When asked what the term “patient-centricity” means to him, Rost is quick to say that it’s more than just an advertising slogan. A believer in the value of the patient voice, he says that patients have valuable insight into study design and could suggest strategies to promote communication within the study. This could also provide value for the study team and sponsor as successful patient retention can make or break a clinical trial.
In his role as Chair of the Patient Advisory Board for monARC Bionetworks, Rost is using his voice to directly contribute to the future of IPF trials. Specifically, the company – which develops digital research platforms for connected clinical trials – is focused on including more patients in trials through the use of a dedicated ResearchKit app. monARC has just launched their first trial in IPF.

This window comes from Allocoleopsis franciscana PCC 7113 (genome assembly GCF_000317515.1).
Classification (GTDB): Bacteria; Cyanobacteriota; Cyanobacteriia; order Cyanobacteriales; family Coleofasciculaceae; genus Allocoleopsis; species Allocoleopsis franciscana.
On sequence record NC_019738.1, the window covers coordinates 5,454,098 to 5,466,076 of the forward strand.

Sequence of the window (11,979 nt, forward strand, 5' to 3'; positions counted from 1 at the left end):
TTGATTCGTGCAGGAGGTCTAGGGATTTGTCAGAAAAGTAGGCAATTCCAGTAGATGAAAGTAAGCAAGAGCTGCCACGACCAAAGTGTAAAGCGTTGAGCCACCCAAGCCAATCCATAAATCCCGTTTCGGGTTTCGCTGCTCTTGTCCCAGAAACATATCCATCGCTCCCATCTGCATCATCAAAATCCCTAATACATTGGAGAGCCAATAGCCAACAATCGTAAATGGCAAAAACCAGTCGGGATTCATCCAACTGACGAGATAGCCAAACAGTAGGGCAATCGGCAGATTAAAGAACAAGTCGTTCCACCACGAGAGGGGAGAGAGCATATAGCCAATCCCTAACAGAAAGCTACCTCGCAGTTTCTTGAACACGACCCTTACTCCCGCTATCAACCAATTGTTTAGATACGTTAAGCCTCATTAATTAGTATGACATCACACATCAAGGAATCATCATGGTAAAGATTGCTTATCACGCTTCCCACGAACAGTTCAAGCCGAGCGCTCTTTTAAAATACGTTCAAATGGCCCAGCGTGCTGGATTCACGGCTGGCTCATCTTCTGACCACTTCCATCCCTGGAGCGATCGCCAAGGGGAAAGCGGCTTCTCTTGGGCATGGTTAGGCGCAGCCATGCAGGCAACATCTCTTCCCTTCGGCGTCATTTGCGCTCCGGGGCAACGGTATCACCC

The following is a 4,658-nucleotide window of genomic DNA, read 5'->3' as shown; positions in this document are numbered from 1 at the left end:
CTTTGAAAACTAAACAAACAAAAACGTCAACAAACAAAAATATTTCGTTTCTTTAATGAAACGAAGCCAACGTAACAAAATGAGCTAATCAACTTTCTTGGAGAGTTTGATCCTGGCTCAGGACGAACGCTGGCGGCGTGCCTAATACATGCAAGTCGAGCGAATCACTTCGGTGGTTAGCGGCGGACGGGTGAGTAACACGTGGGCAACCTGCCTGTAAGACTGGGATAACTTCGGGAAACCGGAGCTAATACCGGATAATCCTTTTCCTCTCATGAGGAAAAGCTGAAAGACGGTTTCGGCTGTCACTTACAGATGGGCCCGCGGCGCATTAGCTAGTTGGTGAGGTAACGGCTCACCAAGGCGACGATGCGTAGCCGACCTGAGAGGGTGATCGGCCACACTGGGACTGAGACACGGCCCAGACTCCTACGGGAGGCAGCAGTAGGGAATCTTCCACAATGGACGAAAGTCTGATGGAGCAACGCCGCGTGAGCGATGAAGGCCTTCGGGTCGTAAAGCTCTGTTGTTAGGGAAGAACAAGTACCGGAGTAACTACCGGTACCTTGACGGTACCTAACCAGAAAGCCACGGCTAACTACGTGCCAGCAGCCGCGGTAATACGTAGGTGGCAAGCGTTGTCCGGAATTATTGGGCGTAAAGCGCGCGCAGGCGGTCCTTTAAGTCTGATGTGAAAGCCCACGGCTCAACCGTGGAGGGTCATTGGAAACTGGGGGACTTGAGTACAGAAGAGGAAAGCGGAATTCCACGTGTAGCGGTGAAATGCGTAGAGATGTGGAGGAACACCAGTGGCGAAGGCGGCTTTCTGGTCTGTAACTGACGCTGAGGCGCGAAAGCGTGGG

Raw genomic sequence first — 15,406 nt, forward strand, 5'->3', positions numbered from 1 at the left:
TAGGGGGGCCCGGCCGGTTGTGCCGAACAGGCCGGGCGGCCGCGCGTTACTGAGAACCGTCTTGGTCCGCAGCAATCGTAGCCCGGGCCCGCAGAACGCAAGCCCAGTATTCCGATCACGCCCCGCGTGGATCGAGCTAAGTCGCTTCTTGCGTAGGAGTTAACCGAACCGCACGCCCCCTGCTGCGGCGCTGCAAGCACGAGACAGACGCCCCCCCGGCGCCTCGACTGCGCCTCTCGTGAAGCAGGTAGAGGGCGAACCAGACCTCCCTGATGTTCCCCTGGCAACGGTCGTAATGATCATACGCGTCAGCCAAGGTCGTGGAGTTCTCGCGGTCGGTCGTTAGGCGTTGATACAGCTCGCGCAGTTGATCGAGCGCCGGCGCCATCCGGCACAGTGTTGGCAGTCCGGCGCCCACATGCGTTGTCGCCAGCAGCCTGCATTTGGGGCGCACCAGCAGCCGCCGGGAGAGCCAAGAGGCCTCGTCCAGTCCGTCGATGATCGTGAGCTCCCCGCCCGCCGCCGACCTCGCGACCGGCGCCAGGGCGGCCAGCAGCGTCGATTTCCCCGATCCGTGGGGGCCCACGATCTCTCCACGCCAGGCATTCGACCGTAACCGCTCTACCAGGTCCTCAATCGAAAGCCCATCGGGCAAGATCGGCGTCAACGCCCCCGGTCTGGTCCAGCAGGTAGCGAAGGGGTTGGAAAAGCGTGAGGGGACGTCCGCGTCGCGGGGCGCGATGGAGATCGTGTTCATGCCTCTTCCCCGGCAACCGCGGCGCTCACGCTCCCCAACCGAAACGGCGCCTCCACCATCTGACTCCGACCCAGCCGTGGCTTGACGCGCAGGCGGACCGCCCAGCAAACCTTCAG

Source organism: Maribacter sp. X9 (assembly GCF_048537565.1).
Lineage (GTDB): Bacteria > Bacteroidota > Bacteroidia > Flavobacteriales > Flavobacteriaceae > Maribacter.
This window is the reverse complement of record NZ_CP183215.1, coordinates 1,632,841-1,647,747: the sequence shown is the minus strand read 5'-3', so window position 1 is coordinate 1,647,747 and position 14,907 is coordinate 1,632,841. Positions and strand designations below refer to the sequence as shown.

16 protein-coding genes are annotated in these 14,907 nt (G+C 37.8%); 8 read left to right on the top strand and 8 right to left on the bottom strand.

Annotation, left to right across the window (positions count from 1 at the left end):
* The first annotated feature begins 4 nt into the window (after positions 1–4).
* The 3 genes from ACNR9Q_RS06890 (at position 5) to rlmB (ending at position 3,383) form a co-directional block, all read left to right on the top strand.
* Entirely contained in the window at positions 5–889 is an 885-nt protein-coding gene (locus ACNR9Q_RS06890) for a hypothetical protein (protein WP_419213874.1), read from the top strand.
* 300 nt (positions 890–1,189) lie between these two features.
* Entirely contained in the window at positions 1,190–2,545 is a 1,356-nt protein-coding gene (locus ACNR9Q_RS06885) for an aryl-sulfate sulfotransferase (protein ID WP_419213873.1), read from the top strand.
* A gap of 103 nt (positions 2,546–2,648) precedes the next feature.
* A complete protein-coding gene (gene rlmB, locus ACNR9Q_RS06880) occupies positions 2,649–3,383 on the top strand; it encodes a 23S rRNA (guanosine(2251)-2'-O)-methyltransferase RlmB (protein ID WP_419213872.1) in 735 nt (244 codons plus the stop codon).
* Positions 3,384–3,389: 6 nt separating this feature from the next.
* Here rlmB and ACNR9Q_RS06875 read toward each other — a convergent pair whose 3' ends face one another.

“They are very interested in treatments and improving quality of life in pulmonary fibrosis,” says Rost. “They are looking for ways to better include patients and use devices in a trial so that patients in more rural areas can participate in trials without having to drive six or seven hours to the trial.”
Rost’s story is a reminder that a patient’s journey never really ends, particularly when it comes to rare diseases. But through clinical trial participation, writing about IPF and engaging with the larger patient community, Rost has found a way to turn his diagnosis into a way to bring about change and increase the patient-centric nature of these studies.
What changes are you seeing in patient involvement in clinical trials? Share your views in the comments section below!